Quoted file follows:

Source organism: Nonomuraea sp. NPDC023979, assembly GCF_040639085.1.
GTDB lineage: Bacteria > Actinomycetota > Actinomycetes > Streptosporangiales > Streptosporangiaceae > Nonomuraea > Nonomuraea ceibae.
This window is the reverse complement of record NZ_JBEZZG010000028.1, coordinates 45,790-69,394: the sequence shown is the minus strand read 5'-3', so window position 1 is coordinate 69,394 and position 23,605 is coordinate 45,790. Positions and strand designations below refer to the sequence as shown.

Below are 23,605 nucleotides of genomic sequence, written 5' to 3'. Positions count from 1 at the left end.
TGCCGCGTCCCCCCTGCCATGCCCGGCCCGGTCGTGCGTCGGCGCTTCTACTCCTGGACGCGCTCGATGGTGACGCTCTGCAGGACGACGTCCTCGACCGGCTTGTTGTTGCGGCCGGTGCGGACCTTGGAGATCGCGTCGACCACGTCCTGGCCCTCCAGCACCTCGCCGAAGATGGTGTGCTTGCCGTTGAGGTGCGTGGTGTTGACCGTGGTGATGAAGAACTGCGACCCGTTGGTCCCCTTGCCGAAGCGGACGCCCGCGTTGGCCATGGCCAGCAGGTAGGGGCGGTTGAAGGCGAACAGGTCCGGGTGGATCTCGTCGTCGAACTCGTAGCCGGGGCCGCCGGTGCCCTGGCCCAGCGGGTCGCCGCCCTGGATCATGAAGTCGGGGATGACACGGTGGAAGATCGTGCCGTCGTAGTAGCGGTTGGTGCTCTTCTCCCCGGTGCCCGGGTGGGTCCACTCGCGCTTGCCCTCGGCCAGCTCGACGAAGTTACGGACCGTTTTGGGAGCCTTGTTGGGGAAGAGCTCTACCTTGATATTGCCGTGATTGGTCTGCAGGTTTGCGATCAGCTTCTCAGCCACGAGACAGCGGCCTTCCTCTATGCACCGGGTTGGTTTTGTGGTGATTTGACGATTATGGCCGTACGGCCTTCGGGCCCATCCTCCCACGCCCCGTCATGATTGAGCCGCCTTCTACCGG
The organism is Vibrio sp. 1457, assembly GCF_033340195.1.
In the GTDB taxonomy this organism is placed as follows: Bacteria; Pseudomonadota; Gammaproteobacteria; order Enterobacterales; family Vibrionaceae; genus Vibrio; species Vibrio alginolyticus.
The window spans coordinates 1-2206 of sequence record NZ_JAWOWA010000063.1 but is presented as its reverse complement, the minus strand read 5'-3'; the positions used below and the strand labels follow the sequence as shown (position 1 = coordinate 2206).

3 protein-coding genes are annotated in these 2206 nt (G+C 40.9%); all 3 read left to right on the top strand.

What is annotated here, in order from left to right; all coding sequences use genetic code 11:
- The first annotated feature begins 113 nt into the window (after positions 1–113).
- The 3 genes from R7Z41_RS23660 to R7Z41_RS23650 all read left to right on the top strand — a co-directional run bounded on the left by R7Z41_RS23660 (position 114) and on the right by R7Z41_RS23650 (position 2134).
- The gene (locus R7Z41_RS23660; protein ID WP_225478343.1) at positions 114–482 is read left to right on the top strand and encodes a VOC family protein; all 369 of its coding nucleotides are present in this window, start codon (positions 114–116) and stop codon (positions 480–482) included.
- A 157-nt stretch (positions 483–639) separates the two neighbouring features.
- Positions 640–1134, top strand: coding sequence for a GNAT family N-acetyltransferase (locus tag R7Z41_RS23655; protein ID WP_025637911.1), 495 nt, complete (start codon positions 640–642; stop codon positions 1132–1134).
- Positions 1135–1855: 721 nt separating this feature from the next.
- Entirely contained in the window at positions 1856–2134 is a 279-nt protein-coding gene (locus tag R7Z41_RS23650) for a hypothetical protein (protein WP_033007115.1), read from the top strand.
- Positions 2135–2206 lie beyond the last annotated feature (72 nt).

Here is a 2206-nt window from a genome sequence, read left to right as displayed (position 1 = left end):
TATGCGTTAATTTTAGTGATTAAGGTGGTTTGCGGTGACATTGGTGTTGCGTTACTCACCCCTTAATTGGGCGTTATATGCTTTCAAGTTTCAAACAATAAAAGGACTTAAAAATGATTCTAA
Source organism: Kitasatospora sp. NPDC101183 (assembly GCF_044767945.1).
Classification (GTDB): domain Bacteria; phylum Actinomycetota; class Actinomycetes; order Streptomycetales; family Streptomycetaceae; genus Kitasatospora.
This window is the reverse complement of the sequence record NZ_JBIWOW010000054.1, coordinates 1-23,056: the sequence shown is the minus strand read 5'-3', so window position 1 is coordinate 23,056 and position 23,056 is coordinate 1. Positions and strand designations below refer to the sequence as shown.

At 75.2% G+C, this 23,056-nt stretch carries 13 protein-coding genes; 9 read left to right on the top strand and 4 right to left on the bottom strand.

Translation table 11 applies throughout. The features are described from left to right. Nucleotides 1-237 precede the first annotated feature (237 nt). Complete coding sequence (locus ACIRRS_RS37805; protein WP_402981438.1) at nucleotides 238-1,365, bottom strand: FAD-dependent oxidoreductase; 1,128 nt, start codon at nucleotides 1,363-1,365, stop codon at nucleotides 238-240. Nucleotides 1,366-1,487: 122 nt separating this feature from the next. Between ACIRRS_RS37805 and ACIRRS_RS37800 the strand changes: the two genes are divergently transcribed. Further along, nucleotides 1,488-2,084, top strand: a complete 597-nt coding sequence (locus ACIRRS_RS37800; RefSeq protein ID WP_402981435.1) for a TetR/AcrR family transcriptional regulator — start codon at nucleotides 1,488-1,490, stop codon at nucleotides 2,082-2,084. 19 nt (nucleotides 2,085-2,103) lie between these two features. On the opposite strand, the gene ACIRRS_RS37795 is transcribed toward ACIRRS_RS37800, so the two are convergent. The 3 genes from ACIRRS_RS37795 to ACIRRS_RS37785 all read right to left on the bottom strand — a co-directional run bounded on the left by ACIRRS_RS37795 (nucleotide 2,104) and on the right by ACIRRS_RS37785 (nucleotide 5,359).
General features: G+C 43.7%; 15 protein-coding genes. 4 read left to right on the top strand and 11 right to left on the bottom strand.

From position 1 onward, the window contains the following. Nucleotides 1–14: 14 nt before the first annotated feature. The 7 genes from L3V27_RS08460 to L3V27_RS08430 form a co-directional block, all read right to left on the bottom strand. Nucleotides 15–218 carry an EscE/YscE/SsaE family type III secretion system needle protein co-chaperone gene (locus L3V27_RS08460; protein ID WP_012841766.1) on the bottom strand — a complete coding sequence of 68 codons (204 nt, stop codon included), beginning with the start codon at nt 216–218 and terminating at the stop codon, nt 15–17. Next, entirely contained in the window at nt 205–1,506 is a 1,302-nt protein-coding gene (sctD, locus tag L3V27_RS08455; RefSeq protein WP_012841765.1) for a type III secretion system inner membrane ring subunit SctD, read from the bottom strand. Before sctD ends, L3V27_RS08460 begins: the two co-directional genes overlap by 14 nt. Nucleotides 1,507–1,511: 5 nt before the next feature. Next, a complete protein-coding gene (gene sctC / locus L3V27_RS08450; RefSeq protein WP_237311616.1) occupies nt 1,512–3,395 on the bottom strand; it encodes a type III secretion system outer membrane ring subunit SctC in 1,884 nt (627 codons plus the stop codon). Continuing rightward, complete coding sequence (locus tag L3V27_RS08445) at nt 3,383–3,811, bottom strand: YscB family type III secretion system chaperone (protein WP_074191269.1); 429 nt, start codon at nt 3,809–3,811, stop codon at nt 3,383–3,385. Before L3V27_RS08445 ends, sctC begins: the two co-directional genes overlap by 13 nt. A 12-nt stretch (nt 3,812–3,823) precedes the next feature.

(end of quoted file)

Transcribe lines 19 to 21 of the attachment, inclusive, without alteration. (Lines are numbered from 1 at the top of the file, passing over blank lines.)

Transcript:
Here is a 2206-nt window from a genome sequence, read left to right as displayed (position 1 = left end):
TATGCGTTAATTTTAGTGATTAAGGTGGTTTGCGGTGACATTGGTGTTGCGTTACTCACCCCTTAATTGGGCGTTATATGCTTTCAAGTTTCAAACAATAAAAGGACTTAAAAATGATTCTAA
Source organism: Kitasatospora sp. NPDC101183 (assembly GCF_044767945.1).